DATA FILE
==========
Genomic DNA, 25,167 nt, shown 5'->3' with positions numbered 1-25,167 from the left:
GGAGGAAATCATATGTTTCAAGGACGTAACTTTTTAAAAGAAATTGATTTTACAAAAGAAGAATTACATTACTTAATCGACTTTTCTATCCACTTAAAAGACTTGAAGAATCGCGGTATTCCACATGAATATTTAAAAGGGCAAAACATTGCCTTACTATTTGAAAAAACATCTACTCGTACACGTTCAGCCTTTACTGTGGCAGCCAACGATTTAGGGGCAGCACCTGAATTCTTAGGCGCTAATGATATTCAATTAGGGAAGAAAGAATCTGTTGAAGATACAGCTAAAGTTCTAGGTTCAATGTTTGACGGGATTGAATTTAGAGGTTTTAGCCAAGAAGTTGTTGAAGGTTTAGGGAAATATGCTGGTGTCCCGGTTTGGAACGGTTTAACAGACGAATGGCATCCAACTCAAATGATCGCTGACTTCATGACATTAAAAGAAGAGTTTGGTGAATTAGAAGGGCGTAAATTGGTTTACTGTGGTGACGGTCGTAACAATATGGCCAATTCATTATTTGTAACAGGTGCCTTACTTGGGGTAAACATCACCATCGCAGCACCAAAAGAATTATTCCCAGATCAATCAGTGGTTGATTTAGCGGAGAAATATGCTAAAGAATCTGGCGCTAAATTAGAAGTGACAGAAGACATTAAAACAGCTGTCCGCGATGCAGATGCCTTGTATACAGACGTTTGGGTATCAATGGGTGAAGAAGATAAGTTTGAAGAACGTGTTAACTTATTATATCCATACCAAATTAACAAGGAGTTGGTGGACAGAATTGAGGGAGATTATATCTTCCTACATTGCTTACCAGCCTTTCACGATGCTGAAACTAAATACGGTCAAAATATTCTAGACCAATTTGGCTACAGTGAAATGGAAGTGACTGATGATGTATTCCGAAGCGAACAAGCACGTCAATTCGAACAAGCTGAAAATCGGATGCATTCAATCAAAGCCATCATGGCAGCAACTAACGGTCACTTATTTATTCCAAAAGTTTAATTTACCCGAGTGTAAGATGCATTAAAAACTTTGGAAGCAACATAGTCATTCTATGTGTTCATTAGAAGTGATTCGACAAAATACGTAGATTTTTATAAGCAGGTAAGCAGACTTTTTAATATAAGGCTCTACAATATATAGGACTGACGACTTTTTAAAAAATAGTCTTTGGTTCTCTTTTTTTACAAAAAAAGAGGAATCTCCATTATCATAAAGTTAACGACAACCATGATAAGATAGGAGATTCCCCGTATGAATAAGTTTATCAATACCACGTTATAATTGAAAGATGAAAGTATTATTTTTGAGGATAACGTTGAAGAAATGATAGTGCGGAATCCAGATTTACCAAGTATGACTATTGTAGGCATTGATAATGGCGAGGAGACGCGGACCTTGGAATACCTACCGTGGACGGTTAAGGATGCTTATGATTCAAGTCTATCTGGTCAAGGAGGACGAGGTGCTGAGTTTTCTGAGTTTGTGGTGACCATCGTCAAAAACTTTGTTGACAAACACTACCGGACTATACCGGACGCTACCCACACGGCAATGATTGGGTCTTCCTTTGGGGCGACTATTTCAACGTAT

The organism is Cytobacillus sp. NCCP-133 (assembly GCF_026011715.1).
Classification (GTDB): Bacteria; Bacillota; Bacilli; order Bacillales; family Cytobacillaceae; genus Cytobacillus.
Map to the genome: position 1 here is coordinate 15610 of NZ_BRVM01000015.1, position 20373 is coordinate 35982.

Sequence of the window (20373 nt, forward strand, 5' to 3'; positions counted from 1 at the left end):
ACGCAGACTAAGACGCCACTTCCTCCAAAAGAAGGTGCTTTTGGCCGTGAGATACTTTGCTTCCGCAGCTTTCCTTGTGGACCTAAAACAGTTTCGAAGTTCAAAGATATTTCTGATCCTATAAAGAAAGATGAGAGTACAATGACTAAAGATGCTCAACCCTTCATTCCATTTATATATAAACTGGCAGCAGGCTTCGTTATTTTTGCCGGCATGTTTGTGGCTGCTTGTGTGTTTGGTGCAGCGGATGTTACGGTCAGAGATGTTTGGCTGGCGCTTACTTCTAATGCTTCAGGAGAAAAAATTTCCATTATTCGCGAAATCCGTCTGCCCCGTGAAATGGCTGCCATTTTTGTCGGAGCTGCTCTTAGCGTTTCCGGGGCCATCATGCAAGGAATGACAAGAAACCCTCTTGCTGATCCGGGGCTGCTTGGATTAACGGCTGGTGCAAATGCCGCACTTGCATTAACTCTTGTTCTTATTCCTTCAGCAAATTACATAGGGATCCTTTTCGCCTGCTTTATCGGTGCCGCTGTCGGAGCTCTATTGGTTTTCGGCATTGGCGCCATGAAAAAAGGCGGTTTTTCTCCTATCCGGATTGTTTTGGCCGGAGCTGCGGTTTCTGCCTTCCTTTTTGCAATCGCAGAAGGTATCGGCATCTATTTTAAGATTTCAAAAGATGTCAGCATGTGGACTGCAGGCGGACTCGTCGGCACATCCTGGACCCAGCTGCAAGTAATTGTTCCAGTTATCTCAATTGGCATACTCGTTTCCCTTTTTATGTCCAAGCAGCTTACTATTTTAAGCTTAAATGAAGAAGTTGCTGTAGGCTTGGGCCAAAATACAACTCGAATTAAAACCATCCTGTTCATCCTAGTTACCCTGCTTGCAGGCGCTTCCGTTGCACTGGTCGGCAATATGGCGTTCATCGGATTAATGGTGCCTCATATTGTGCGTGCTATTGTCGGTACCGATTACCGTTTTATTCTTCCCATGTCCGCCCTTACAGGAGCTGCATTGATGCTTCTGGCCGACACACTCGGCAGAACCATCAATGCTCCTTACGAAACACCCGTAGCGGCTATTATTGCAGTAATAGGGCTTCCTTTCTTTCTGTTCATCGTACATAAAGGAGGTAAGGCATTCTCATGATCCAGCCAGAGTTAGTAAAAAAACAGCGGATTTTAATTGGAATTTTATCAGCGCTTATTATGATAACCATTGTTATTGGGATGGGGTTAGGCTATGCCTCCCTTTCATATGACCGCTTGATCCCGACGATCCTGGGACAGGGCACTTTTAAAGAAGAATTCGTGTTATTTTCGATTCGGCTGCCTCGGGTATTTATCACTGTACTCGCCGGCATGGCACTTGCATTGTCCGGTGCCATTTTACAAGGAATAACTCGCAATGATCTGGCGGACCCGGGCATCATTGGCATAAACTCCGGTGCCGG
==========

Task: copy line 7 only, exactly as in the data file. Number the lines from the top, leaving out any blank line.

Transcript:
ACGCAGACTAAGACGCCACTTCCTCCAAAAGAAGGTGCTTTTGGCCGTGAGATACTTTGCTTCCGCAGCTTTCCTTGTGGACCTAAAACAGTTTCGAAGTTCAAAGATATTTCTGATCCTATAAAGAAAGATGAGAGTACAATGACTAAAGATGCTCAACCCTTCATTCCATTTATATATAAACTGGCAGCAGGCTTCGTTATTTTTGCCGGCATGTTTGTGGCTGCTTGTGTGTTTGGTGCAGCGGATGTTACGGTCAGAGATGTTTGGCTGGCGCTTACTTCTAATGCTTCAGGAGAAAAAATTTCCATTATTCGCGAAATCCGTCTGCCCCGTGAAATGGCTGCCATTTTTGTCGGAGCTGCTCTTAGCGTTTCCGGGGCCATCATGCAAGGAATGACAAGAAACCCTCTTGCTGATCCGGGGCTGCTTGGATTAACGGCTGGTGCAAATGCCGCACTTGCATTAACTCTTGTTCTTATTCCTTCAGCAAATTACATAGGGATCCTTTTCGCCTGCTTTATCGGTGCCGCTGTCGGAGCTCTATTGGTTTTCGGCATTGGCGCCATGAAAAAAGGCGGTTTTTCTCCTATCCGGATTGTTTTGGCCGGAGCTGCGGTTTCTGCCTTCCTTTTTGCAATCGCAGAAGGTATCGGCATCTATTTTAAGATTTCAAAAGATGTCAGCATGTGGACTGCAGGCGGACTCGTCGGCACATCCTGGACCCAGCTGCAAGTAATTGTTCCAGTTATCTCAATTGGCATACTCGTTTCCCTTTTTATGTCCAAGCAGCTTACTATTTTAAGCTTAAATGAAGAAGTTGCTGTAGGCTTGGGCCAAAATACAACTCGAATTAAAACCATCCTGTTCATCCTAGTTACCCTGCTTGCAGGCGCTTCCGTTGCACTGGTCGGCAATATGGCGTTCATCGGATTAATGGTGCCTCATATTGTGCGTGCTATTGTCGGTACCGATTACCGTTTTATTCTTCCCATGTCCGCCCTTACAGGAGCTGCATTGATGCTTCTGGCCGACACACTCGGCAGAACCATCAATGCTCCTTACGAAACACCCGTAGCGGCTATTATTGCAGTAATAGGGCTTCCTTTCTTTCTGTTCATCGTACATAAAGGAGGTAAGGCATTCTCATGATCCAGCCAGAGTTAGTAAAAAAACAGCGGATTTTAATTGGAATTTTATCAGCGCTTATTATGATAACCATTGTTATTGGGATGGGGTTAGGCTATGCCTCCCTTTCATATGACCGCTTGATCCCGACGATCCTGGGACAGGGCACTTTTAAAGAAGAATTCGTGTTATTTTCGATTCGGCTGCCTCGGGTATTTATCACTGTACTCGCCGGCATGGCACTTGCATTGTCCGGTGCCATTTTACAAGGAATAACTCGCAATGATCTGGCGGACCCGGGCATCATTGGCATAAACTCCGGTGCCGG